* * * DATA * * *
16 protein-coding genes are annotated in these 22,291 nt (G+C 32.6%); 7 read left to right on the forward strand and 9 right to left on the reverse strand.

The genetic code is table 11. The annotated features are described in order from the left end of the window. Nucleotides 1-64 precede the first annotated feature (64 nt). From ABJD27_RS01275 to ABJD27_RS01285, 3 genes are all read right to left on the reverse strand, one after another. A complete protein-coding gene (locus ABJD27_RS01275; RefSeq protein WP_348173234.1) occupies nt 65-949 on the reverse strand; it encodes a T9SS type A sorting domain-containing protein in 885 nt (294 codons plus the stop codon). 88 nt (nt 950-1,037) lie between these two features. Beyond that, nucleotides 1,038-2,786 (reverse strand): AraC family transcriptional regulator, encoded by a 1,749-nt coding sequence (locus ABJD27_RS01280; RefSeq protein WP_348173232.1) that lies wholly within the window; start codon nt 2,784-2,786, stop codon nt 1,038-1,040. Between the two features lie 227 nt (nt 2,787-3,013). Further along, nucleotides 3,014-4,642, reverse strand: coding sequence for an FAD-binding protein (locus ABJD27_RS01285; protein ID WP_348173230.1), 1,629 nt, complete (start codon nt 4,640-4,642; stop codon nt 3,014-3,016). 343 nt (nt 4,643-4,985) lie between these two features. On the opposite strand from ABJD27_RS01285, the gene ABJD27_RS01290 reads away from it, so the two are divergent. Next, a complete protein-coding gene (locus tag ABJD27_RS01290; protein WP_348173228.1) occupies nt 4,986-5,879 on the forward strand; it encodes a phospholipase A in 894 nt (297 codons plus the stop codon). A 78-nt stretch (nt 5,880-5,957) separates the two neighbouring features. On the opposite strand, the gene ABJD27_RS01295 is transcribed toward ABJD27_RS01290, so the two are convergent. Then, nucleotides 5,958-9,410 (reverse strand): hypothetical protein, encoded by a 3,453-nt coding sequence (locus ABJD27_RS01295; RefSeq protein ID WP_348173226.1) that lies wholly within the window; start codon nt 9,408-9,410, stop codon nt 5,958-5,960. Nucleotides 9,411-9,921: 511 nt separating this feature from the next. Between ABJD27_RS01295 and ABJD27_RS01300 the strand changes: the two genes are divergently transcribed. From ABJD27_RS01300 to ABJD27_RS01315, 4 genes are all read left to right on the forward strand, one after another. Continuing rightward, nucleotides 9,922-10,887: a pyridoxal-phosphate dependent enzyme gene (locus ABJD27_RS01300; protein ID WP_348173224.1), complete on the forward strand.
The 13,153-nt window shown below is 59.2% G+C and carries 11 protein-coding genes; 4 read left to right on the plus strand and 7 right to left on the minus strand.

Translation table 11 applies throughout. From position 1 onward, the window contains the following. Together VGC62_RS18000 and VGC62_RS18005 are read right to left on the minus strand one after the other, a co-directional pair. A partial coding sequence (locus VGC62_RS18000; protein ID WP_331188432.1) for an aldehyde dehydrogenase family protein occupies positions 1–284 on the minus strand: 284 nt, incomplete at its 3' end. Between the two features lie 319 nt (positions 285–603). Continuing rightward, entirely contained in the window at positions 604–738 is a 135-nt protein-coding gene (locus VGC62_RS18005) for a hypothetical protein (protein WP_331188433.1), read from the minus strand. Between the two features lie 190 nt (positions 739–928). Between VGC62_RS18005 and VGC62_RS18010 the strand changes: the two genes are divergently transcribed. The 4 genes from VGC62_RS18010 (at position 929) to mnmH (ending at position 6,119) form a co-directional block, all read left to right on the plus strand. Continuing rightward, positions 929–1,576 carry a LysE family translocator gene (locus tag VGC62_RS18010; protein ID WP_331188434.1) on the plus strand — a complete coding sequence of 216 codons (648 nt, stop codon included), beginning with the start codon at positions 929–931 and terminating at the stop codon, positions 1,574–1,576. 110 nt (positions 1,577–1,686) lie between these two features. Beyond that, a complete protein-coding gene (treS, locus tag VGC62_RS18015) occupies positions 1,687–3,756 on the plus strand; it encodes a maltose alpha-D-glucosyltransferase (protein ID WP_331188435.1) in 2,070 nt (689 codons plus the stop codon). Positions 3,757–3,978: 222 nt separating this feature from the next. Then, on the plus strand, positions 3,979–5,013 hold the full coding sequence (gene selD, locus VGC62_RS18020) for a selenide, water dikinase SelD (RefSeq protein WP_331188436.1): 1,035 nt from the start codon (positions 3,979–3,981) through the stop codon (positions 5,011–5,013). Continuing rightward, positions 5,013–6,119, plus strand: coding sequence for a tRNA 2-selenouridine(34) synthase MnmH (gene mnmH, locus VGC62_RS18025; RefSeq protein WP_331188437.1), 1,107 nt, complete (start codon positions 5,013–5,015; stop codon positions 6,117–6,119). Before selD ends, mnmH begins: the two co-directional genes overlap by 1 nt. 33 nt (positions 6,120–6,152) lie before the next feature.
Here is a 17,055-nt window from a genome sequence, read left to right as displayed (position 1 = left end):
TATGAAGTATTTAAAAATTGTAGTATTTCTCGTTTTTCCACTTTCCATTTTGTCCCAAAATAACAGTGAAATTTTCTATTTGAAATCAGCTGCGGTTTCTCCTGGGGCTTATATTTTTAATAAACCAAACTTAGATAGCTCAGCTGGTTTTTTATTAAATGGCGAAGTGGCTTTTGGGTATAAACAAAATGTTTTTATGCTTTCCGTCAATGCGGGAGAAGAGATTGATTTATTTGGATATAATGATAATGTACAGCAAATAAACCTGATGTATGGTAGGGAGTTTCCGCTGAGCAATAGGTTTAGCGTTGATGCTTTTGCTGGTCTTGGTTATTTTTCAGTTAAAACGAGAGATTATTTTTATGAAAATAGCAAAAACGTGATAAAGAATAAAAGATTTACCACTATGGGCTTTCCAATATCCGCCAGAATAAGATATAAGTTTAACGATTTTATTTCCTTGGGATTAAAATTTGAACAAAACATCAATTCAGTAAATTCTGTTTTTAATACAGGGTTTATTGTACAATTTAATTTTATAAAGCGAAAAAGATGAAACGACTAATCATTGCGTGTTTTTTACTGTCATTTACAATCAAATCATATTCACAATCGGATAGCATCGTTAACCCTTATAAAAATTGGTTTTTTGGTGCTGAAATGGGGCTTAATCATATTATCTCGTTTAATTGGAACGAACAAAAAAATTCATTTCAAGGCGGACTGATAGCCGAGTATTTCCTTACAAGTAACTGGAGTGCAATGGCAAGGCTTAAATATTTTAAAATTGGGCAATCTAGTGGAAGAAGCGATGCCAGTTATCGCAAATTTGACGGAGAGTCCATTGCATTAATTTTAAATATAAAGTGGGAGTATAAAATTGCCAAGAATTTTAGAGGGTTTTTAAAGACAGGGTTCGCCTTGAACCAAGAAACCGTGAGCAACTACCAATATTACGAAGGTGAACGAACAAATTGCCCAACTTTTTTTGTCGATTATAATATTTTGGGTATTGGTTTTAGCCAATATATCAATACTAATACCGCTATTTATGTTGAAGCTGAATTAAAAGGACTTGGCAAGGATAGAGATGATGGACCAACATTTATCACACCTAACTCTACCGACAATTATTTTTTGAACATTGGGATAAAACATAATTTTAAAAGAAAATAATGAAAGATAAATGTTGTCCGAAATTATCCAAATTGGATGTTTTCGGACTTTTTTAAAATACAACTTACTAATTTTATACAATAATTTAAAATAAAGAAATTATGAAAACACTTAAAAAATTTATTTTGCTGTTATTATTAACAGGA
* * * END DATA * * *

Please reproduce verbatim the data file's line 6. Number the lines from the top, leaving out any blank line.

TATGAAGTATTTAAAAATTGTAGTATTTCTCGTTTTTCCACTTTCCATTTTGTCCCAAAATAACAGTGAAATTTTCTATTTGAAATCAGCTGCGGTTTCTCCTGGGGCTTATATTTTTAATAAACCAAACTTAGATAGCTCAGCTGGTTTTTTATTAAATGGCGAAGTGGCTTTTGGGTATAAACAAAATGTTTTTATGCTTTCCGTCAATGCGGGAGAAGAGATTGATTTATTTGGATATAATGATAATGTACAGCAAATAAACCTGATGTATGGTAGGGAGTTTCCGCTGAGCAATAGGTTTAGCGTTGATGCTTTTGCTGGTCTTGGTTATTTTTCAGTTAAAACGAGAGATTATTTTTATGAAAATAGCAAAAACGTGATAAAGAATAAAAGATTTACCACTATGGGCTTTCCAATATCCGCCAGAATAAGATATAAGTTTAACGATTTTATTTCCTTGGGATTAAAATTTGAACAAAACATCAATTCAGTAAATTCTGTTTTTAATACAGGGTTTATTGTACAATTTAATTTTATAAAGCGAAAAAGATGAAACGACTAATCATTGCGTGTTTTTTACTGTCATTTACAATCAAATCATATTCACAATCGGATAGCATCGTTAACCCTTATAAAAATTGGTTTTTTGGTGCTGAAATGGGGCTTAATCATATTATCTCGTTTAATTGGAACGAACAAAAAAATTCATTTCAAGGCGGACTGATAGCCGAGTATTTCCTTACAAGTAACTGGAGTGCAATGGCAAGGCTTAAATATTTTAAAATTGGGCAATCTAGTGGAAGAAGCGATGCCAGTTATCGCAAATTTGACGGAGAGTCCATTGCATTAATTTTAAATATAAAGTGGGAGTATAAAATTGCCAAGAATTTTAGAGGGTTTTTAAAGACAGGGTTCGCCTTGAACCAAGAAACCGTGAGCAACTACCAATATTACGAAGGTGAACGAACAAATTGCCCAACTTTTTTTGTCGATTATAATATTTTGGGTATTGGTTTTAGCCAATATATCAATACTAATACCGCTATTTATGTTGAAGCTGAATTAAAAGGACTTGGCAAGGATAGAGATGATGGACCAACATTTATCACACCTAACTCTACCGACAATTATTTTTTGAACATTGGGATAAAACATAATTTTAAAAGAAAATAATGAAAGATAAATGTTGTCCGAAATTATCCAAATTGGATGTTTTCGGACTTTTTTAAAATACAACTTACTAATTTTATACAATAATTTAAAATAAAGAAATTATGAAAACACTTAAAAAATTTATTTTGCTGTTATTATTAACAGGA